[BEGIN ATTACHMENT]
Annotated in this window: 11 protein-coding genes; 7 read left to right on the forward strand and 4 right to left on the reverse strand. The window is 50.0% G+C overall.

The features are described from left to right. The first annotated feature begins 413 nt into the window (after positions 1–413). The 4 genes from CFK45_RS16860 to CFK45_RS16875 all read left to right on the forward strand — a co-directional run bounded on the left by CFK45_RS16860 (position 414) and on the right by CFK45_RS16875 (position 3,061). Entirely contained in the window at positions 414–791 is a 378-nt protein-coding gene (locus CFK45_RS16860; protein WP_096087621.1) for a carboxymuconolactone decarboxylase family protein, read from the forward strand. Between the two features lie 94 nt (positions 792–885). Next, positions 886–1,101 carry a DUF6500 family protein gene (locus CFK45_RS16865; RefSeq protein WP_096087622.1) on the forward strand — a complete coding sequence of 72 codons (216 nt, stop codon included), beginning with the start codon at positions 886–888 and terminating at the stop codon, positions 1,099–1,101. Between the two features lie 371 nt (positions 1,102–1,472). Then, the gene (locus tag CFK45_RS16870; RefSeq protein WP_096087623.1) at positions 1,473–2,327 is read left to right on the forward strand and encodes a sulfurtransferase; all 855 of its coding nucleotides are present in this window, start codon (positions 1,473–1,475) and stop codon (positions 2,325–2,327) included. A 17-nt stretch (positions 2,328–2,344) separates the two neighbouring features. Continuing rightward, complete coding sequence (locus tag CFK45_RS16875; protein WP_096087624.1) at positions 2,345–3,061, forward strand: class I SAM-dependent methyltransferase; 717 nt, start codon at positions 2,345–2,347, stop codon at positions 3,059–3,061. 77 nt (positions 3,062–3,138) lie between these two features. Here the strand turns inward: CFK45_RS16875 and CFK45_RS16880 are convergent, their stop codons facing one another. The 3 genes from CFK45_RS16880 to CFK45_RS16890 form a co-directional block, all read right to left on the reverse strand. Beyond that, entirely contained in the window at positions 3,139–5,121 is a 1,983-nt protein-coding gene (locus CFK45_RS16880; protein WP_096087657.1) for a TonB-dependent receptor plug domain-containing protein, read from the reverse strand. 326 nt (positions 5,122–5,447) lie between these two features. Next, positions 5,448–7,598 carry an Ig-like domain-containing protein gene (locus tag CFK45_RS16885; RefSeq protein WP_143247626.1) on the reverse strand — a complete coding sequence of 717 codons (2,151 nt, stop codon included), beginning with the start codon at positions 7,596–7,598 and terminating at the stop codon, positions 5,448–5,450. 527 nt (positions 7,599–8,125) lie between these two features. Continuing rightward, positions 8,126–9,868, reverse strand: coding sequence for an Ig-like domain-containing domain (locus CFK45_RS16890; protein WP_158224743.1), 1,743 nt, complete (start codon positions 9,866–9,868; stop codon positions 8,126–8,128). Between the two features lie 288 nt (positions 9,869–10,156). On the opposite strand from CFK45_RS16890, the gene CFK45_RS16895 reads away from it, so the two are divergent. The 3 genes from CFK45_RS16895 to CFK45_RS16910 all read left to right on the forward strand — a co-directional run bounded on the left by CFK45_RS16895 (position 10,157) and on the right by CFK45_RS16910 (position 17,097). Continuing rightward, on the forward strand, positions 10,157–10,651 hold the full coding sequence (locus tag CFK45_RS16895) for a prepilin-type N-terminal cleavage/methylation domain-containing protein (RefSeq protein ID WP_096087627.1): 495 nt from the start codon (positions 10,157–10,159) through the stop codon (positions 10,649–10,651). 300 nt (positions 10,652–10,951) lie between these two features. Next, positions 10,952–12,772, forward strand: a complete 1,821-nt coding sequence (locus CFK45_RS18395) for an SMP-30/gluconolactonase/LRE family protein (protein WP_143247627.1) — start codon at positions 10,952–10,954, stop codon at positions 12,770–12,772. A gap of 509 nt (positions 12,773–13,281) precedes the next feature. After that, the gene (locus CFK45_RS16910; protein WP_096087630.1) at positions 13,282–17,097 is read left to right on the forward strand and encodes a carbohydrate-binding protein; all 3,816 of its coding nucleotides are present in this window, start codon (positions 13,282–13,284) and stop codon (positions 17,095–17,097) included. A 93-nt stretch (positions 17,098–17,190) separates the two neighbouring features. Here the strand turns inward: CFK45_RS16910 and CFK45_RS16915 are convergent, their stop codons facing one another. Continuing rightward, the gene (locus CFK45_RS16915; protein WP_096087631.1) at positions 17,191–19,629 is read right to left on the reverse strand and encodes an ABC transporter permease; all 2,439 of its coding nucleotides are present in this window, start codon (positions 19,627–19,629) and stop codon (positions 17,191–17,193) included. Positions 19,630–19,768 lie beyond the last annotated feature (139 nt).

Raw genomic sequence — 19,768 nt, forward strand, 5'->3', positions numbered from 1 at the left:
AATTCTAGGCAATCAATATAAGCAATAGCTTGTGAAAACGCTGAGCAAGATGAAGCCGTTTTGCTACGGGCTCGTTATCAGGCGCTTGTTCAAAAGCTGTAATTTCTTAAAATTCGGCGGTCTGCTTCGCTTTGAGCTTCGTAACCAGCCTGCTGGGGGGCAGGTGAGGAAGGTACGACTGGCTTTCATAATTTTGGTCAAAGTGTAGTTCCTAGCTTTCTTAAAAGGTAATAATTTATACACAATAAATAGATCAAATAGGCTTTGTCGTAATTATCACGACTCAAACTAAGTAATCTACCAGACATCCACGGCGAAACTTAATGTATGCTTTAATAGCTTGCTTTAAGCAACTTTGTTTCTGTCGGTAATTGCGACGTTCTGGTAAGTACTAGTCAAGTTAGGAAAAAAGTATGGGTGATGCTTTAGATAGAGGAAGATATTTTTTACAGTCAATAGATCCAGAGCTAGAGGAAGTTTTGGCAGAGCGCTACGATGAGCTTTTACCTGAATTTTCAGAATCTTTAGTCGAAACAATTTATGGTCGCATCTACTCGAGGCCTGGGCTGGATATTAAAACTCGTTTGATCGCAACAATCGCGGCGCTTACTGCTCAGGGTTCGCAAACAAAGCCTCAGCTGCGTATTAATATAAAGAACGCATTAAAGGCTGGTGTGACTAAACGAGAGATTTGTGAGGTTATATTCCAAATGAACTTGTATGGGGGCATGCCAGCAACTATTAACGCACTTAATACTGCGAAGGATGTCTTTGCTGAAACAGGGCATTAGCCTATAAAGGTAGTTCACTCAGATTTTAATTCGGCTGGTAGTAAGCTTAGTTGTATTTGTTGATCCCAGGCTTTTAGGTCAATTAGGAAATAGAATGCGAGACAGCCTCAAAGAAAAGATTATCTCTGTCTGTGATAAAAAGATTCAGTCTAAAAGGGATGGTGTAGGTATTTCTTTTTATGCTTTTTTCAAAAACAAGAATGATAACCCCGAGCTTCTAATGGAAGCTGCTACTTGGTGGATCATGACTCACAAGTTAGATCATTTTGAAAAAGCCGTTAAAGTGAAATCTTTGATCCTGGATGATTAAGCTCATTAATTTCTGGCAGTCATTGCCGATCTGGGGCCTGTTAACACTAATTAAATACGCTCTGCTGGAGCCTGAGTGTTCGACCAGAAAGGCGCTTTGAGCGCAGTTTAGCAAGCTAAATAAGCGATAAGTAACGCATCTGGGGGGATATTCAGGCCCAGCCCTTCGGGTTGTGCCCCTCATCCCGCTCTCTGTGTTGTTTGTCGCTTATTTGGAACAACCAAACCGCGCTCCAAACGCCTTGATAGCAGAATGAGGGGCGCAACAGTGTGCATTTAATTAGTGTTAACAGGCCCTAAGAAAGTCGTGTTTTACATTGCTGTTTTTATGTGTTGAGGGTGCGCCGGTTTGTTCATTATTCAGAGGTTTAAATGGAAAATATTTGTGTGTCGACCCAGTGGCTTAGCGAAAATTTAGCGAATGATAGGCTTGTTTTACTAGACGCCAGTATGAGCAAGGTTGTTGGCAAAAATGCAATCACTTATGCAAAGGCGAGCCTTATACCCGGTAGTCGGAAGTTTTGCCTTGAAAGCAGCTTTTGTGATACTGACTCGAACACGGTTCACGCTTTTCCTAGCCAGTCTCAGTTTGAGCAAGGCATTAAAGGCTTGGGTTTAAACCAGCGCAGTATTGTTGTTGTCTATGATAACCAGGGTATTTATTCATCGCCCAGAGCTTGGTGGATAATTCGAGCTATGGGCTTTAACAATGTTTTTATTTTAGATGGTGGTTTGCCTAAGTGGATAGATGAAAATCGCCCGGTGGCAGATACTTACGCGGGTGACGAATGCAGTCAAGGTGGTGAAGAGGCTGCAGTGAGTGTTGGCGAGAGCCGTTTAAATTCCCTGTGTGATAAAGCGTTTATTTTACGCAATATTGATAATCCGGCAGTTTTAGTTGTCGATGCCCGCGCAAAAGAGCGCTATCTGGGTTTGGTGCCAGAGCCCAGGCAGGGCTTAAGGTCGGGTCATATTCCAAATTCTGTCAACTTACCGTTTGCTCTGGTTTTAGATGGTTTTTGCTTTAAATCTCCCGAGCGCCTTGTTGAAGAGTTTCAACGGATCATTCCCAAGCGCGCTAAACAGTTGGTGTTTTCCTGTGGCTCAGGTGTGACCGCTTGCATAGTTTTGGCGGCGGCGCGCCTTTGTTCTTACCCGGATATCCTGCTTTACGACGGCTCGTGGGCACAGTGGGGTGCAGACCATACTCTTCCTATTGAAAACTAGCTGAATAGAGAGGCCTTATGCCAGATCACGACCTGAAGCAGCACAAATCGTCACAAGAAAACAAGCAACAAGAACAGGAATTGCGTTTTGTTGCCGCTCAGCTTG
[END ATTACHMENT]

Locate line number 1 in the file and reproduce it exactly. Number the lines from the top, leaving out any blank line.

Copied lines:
Annotated in this window: 11 protein-coding genes; 7 read left to right on the forward strand and 4 right to left on the reverse strand. The window is 50.0% G+C overall.